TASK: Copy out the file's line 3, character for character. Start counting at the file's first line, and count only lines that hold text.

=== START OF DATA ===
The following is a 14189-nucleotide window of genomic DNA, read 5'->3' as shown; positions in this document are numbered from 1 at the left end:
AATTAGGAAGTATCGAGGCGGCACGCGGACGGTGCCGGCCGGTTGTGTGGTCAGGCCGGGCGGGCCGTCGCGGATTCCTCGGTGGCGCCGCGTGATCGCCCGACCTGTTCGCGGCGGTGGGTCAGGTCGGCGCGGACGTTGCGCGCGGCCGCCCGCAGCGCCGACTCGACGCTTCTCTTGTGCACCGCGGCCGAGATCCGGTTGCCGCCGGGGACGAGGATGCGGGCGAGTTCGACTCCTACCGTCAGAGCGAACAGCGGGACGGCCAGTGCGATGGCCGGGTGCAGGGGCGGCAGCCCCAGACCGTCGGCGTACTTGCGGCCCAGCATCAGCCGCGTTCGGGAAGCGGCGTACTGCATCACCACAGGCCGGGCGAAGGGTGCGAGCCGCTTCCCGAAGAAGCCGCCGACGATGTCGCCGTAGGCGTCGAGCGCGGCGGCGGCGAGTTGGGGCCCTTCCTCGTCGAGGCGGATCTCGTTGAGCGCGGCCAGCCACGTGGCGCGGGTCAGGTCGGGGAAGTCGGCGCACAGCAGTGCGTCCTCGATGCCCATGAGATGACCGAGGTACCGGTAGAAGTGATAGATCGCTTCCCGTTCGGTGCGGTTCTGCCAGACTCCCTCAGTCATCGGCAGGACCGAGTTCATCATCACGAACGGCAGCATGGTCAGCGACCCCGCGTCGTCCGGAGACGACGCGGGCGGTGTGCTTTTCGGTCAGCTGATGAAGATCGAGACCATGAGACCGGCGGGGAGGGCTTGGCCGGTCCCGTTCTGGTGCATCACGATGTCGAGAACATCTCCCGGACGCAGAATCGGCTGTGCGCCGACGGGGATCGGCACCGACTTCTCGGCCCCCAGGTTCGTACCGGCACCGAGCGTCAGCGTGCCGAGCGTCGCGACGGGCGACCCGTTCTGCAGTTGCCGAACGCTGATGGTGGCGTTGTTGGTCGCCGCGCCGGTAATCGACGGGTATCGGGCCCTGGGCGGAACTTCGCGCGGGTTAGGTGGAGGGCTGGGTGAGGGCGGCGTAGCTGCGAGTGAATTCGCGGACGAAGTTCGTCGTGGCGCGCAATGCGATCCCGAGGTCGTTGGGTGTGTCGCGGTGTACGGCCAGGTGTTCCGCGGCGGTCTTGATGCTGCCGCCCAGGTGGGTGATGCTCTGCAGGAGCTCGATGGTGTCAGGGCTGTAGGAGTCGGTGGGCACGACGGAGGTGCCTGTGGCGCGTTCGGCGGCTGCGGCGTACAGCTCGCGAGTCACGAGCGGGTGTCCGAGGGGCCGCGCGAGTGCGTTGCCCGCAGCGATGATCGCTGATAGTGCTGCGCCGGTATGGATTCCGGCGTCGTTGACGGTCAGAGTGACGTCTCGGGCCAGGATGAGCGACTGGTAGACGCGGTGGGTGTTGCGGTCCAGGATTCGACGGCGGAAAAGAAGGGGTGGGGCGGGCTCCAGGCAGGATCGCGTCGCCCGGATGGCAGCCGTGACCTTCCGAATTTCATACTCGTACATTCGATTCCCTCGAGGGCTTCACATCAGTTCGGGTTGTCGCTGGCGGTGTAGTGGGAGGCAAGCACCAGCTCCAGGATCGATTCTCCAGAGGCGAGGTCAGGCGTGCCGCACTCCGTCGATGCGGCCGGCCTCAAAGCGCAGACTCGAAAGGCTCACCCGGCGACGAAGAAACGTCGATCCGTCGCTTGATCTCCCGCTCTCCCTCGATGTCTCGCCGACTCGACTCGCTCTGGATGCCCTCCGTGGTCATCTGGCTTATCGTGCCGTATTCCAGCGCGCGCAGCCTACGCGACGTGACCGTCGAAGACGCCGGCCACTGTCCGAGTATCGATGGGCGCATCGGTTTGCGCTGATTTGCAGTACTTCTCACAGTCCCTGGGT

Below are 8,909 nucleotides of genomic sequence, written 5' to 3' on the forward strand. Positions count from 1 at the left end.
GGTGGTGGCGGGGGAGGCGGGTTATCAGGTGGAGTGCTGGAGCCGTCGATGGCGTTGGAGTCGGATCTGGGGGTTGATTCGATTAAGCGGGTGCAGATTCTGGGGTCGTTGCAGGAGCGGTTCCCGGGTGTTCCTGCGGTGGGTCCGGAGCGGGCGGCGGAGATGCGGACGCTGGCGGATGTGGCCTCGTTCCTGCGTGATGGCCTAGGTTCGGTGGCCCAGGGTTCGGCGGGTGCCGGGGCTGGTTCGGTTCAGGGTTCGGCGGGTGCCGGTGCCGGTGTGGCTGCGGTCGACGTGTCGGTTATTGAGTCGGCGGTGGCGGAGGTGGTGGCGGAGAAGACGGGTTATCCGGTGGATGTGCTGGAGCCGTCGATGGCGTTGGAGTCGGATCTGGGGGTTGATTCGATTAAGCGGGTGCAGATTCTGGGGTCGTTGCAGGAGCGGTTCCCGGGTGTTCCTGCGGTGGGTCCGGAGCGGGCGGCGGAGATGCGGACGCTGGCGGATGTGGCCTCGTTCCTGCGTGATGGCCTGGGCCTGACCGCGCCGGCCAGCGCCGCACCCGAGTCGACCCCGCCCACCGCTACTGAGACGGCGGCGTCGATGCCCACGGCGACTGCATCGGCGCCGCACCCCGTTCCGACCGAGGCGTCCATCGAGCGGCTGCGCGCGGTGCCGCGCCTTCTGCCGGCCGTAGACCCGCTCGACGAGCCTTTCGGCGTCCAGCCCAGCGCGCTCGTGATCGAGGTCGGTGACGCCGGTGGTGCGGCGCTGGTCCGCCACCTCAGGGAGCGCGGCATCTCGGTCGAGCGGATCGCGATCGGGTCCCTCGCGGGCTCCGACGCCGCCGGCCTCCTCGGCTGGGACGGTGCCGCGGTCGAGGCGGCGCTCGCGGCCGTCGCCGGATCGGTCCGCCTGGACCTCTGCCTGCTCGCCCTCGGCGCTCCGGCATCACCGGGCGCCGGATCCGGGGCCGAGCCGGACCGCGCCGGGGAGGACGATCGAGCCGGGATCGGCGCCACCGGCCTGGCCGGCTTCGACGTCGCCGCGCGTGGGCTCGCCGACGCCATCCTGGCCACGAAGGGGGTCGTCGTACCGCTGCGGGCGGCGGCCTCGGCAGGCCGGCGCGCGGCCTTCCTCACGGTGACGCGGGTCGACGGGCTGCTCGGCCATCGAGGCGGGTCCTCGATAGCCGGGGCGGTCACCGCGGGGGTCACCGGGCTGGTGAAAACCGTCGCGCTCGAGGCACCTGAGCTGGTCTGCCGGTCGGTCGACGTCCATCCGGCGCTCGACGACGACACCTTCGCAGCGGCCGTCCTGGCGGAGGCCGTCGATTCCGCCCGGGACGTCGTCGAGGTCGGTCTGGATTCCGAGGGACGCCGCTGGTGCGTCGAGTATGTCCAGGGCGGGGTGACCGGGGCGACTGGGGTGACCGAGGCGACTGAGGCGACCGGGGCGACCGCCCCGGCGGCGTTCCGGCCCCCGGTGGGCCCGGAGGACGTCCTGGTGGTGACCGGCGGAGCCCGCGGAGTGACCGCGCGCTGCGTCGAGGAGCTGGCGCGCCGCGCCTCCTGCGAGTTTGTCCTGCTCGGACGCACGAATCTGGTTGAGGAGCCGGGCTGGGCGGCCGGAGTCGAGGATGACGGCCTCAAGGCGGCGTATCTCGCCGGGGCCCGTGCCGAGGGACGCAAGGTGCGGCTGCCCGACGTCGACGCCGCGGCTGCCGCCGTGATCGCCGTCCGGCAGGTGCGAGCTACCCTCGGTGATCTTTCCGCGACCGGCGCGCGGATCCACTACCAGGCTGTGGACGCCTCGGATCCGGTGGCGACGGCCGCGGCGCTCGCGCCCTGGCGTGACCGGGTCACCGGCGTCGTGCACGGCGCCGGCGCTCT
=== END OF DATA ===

Below are 8,909 nucleotides of genomic sequence, written 5' to 3' on the forward strand. Positions count from 1 at the left end.